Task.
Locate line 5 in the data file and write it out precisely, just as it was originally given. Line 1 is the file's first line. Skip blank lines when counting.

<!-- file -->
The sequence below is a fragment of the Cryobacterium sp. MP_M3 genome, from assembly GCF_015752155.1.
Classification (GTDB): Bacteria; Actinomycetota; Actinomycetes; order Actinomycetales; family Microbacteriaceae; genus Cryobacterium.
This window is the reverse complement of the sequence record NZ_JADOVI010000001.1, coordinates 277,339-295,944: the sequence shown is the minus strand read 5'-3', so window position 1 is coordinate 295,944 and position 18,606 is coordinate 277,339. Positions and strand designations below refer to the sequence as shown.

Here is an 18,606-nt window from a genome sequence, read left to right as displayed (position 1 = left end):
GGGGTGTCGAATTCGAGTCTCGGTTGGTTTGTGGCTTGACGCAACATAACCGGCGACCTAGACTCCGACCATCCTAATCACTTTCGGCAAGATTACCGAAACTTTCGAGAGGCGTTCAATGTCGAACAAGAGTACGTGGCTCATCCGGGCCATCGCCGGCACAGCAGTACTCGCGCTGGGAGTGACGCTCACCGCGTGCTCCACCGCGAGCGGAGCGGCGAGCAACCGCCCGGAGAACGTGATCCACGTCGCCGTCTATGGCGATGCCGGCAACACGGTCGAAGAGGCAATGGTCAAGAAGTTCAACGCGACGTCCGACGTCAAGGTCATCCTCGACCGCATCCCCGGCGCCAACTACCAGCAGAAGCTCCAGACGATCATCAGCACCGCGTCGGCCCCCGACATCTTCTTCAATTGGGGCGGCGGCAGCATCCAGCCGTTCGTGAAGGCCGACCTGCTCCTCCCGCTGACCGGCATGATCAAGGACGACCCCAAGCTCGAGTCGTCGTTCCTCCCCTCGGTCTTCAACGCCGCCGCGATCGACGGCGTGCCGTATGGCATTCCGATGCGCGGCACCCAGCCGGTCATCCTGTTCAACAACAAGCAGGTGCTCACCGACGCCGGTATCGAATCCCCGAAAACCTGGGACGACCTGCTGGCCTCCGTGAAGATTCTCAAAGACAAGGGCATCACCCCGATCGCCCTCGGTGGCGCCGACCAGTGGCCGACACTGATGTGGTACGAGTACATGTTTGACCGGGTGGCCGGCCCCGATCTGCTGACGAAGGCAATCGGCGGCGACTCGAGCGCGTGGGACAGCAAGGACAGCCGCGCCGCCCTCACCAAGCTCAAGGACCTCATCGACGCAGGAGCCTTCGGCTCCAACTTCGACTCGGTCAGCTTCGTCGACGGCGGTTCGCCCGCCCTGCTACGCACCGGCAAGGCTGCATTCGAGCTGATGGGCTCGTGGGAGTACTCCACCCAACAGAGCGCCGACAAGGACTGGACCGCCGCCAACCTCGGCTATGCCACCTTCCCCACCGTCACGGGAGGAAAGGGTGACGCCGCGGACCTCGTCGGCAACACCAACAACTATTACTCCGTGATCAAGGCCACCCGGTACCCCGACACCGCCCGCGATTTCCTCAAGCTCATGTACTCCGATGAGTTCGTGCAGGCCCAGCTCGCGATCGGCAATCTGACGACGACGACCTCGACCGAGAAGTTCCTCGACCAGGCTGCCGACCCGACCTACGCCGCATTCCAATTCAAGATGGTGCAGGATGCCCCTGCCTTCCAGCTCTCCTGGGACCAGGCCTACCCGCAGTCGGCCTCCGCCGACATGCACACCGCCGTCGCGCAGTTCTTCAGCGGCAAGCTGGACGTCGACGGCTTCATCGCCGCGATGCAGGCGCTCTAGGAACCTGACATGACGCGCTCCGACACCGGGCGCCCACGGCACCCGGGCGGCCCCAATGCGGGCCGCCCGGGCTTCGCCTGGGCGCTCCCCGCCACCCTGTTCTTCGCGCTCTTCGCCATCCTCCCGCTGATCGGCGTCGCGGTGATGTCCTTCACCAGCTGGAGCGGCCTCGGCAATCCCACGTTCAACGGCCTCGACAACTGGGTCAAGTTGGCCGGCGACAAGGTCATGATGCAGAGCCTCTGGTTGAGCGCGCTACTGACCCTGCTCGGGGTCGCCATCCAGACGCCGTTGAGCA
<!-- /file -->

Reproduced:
GGGGTGTCGAATTCGAGTCTCGGTTGGTTTGTGGCTTGACGCAACATAACCGGCGACCTAGACTCCGACCATCCTAATCACTTTCGGCAAGATTACCGAAACTTTCGAGAGGCGTTCAATGTCGAACAAGAGTACGTGGCTCATCCGGGCCATCGCCGGCACAGCAGTACTCGCGCTGGGAGTGACGCTCACCGCGTGCTCCACCGCGAGCGGAGCGGCGAGCAACCGCCCGGAGAACGTGATCCACGTCGCCGTCTATGGCGATGCCGGCAACACGGTCGAAGAGGCAATGGTCAAGAAGTTCAACGCGACGTCCGACGTCAAGGTCATCCTCGACCGCATCCCCGGCGCCAACTACCAGCAGAAGCTCCAGACGATCATCAGCACCGCGTCGGCCCCCGACATCTTCTTCAATTGGGGCGGCGGCAGCATCCAGCCGTTCGTGAAGGCCGACCTGCTCCTCCCGCTGACCGGCATGATCAAGGACGACCCCAAGCTCGAGTCGTCGTTCCTCCCCTCGGTCTTCAACGCCGCCGCGATCGACGGCGTGCCGTATGGCATTCCGATGCGCGGCACCCAGCCGGTCATCCTGTTCAACAACAAGCAGGTGCTCACCGACGCCGGTATCGAATCCCCGAAAACCTGGGACGACCTGCTGGCCTCCGTGAAGATTCTCAAAGACAAGGGCATCACCCCGATCGCCCTCGGTGGCGCCGACCAGTGGCCGACACTGATGTGGTACGAGTACATGTTTGACCGGGTGGCCGGCCCCGATCTGCTGACGAAGGCAATCGGCGGCGACTCGAGCGCGTGGGACAGCAAGGACAGCCGCGCCGCCCTCACCAAGCTCAAGGACCTCATCGACGCAGGAGCCTTCGGCTCCAACTTCGACTCGGTCAGCTTCGTCGACGGCGGTTCGCCCGCCCTGCTACGCACCGGCAAGGCTGCATTCGAGCTGATGGGCTCGTGGGAGTACTCCACCCAACAGAGCGCCGACAAGGACTGGACCGCCGCCAACCTCGGCTATGCCACCTTCCCCACCGTCACGGGAGGAAAGGGTGACGCCGCGGACCTCGTCGGCAACACCAACAACTATTACTCCGTGATCAAGGCCACCCGGTACCCCGACACCGCCCGCGATTTCCTCAAGCTCATGTACTCCGATGAGTTCGTGCAGGCCCAGCTCGCGATCGGCAATCTGACGACGACGACCTCGACCGAGAAGTTCCTCGACCAGGCTGCCGACCCGACCTACGCCGCATTCCAATTCAAGATGGTGCAGGATGCCCCTGCCTTCCAGCTCTCCTGGGACCAGGCCTACCCGCAGTCGGCCTCCGCCGACATGCACACCGCCGTCGCGCAGTTCTTCAGCGGCAAGCTGGACGTCGACGGCTTCATCGCCGCGATGCAGGCGCTCTAGGAACCTGACATGACGCGCTCCGACACCGGGCGCCCACGGCACCCGGGCGGCCCCAATGCGGGCCGCCCGGGCTTCGCCTGGGCGCTCCCCGCCACCCTGTTCTTCGCGCTCTTCGCCATCCTCCCGCTGATCGGCGTCGCGGTGATGTCCTTCACCAGCTGGAGCGGCCTCGGCAATCCCACGTTCAACGGCCTCGACAACTGGGTCAAGTTGGCCGGCGACAAGGTCATGATGCAGAGCCTCTGGTTGAGCGCGCTACTGACCCTGCTCGGGGTCGCCATCCAGACGCCGTTGAGCA